Backup isn't exactly the sexiest area within an IT organization. In many cases, it's perennially understaffed and under-resourced. But as data becomes an increasingly valuable commodity in the enterprise, and the volumes of data generated by the enterprise expand exponentially, backup is buckling under the strain. A new way of thinking about protection storage architecture may be required.
"Imagine a dam with a single, small sluice gate near the bottom, and there's water just gushing over the top," says Guy Churchward, president of Backup and Recovery Systems at EMC. That sluice gate represents your backup platform and the water represents your data. "Backup can't handle the load."
And worse is coming, Churchward says. If you were to pan the camera back from your little dam with water spilling over the top, you'd see 15 other raging rivers rushing toward you.
Protection Storage Fragmentation Disenfranchises IT
"We're on notice, as an organization to create a more open and agile infrastructure for protection storage," he says. "The bottleneck now is around the server. It's not us saying the competition is doing it wrong. It's us saying the way people are doing backup today isn't going to scale. It's actually going to create fragmentation and disenfranchise IT."
Today, Churchward says, users are addressing individual data protection challenges reactively, as they arise, and they're applying costly siloed or "one size fits all" products and solutions that are difficult to manage, optimize and pay for. You've got desktop backup, virtualized backup, cloud backup, different forms of backup for different applications. In effect, he says, organizations are creating "accidental architecture."
"Evolving data protection technology and expanding requirements have completely transformed the backup industry," writes Stephen Manley, CTO of Backup and Recovery Systems at EMC.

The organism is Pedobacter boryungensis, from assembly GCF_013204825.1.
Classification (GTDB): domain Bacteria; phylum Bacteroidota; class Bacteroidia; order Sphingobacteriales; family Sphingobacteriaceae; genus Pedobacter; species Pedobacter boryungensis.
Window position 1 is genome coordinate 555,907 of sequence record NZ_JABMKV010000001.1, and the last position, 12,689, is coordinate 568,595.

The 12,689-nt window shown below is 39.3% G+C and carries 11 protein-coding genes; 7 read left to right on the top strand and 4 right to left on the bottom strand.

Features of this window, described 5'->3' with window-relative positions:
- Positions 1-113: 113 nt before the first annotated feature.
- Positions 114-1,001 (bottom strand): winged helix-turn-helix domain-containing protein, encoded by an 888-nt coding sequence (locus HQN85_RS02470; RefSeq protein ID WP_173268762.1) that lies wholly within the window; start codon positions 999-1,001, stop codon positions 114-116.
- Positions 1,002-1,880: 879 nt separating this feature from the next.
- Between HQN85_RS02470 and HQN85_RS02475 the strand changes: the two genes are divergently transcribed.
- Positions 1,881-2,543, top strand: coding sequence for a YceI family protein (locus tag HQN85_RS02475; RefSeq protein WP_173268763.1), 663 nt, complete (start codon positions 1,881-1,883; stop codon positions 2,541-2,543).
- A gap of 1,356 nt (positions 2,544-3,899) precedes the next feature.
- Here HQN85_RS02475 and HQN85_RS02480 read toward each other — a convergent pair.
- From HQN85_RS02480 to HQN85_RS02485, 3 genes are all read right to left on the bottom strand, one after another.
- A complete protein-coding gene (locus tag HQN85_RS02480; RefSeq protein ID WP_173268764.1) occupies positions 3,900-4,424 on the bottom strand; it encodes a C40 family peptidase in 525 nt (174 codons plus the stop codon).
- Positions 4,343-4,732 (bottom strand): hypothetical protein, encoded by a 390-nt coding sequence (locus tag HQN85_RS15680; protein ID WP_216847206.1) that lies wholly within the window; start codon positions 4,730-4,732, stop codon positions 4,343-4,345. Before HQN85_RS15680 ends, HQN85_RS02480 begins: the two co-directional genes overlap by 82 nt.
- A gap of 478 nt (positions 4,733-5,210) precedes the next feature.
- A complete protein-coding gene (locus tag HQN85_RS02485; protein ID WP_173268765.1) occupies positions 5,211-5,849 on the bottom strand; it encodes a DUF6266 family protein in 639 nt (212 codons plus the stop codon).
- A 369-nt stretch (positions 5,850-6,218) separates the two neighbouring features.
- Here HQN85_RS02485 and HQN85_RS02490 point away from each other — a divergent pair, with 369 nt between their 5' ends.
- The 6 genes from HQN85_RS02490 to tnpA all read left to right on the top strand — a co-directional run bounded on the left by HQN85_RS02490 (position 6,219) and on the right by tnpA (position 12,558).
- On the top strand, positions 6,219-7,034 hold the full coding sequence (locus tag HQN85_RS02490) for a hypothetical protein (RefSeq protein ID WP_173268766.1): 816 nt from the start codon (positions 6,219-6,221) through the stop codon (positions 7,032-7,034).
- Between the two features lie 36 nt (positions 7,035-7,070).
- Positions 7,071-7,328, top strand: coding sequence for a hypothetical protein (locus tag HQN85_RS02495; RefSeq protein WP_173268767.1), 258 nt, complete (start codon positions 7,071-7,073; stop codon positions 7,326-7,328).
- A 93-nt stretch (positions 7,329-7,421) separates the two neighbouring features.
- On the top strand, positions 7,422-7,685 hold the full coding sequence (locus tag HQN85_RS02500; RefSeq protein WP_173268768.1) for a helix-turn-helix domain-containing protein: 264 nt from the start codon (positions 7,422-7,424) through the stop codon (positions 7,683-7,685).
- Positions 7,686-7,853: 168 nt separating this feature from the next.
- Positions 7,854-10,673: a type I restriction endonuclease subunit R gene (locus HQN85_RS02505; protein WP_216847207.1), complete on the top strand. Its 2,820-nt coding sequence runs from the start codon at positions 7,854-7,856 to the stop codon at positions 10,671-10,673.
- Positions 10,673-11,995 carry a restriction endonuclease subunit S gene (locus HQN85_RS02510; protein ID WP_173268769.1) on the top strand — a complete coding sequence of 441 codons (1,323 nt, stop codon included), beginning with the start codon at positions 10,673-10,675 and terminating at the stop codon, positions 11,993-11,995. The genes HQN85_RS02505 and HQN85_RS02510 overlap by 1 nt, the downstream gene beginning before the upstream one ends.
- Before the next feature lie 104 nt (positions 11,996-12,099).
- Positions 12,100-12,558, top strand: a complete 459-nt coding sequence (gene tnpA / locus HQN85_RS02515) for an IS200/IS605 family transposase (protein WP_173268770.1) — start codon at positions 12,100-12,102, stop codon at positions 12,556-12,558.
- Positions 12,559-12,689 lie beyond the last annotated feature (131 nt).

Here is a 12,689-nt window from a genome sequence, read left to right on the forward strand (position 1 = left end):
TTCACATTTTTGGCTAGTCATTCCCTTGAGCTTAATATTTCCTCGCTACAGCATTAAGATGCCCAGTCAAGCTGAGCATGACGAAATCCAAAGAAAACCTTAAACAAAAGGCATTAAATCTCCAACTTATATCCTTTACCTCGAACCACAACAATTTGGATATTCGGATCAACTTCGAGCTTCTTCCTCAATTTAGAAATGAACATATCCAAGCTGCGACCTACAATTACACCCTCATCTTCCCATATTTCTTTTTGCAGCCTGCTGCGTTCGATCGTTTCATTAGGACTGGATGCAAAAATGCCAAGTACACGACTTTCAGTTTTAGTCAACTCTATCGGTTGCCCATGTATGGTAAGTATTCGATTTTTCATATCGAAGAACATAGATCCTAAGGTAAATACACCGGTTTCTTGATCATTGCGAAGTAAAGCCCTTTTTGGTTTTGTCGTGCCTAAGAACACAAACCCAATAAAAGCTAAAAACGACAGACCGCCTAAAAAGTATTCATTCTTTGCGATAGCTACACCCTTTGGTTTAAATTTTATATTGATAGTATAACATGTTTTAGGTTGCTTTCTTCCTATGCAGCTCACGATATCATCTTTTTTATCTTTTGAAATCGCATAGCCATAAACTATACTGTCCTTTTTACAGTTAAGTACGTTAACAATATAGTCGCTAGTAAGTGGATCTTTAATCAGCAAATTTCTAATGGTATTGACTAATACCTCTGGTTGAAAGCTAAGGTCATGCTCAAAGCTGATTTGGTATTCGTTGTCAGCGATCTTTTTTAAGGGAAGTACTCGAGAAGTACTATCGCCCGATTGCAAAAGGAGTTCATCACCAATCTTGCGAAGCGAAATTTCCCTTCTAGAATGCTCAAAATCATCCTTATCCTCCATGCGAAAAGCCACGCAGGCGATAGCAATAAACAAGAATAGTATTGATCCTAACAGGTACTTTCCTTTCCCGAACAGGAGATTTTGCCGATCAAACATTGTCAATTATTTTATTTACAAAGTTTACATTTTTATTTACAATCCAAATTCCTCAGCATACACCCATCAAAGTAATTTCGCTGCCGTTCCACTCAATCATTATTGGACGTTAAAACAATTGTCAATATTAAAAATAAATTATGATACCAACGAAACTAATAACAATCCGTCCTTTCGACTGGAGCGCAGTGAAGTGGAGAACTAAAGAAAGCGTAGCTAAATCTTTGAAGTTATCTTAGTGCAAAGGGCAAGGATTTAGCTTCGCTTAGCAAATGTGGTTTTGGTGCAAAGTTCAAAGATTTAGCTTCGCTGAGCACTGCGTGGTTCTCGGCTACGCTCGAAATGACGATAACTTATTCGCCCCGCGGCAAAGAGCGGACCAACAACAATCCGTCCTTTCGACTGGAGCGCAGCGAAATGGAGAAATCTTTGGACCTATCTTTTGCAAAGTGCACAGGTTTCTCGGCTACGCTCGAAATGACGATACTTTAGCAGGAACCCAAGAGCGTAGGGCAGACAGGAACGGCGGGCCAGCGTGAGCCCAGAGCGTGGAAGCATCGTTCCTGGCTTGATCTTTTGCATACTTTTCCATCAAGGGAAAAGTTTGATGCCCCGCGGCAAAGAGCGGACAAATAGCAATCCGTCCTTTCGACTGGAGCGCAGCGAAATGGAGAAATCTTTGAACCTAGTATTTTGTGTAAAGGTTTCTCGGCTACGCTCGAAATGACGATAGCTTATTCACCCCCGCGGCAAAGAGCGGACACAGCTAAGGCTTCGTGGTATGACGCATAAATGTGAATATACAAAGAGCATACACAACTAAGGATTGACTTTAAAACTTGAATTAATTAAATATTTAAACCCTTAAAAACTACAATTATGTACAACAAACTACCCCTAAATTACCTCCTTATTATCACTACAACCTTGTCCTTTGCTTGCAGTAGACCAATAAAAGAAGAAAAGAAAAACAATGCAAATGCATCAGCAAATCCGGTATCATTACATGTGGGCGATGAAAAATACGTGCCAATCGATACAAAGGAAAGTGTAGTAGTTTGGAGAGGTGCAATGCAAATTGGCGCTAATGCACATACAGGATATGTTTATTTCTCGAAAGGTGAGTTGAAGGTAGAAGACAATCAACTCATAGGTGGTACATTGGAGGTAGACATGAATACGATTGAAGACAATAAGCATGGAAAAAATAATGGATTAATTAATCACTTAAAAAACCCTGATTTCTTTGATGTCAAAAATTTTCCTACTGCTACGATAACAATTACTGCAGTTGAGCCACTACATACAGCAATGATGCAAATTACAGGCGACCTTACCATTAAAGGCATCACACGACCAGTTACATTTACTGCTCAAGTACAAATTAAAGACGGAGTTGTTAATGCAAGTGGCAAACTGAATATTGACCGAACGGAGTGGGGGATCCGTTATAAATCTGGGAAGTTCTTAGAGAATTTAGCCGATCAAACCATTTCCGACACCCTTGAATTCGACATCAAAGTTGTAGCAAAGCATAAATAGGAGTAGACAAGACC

"Unfortunately, with such rapid change, many organizations have fallen into the chaos of an accidental architecture, Manley says. The backup team isnt solving critical protection performance challenges from the application, virtualization and storage teams, so those teams deploy silos of point products as they deem appropriate. The accidental architecture results. Its accidental because nobody would intentionally plan for half-dozen unconnected protection tools, no central oversight and no cost controls."
"Customers need to define a protection storage architecture to combat the accidental architecture," he adds. "This architecture should be composed of loosely coupled modules to minimize vendor lock-in while providing the value of integrated data protection. That way, the backup team can solve immediate challenges while delivering a platform that can evolve with business and technical requirements."
EMC's New Protection Storage Lineup
This thinking has led EMC to take a different approach to protection storage. Today it announced a broad array of new hardware and software products intended to help IT deliver a protection storage architecture that meets the demands of the business, give stakeholders control and visibility into the protection of the environments they manage, all with the capability to scale as necessary. As Churchward notes, it's about bringing the sexy back to backup.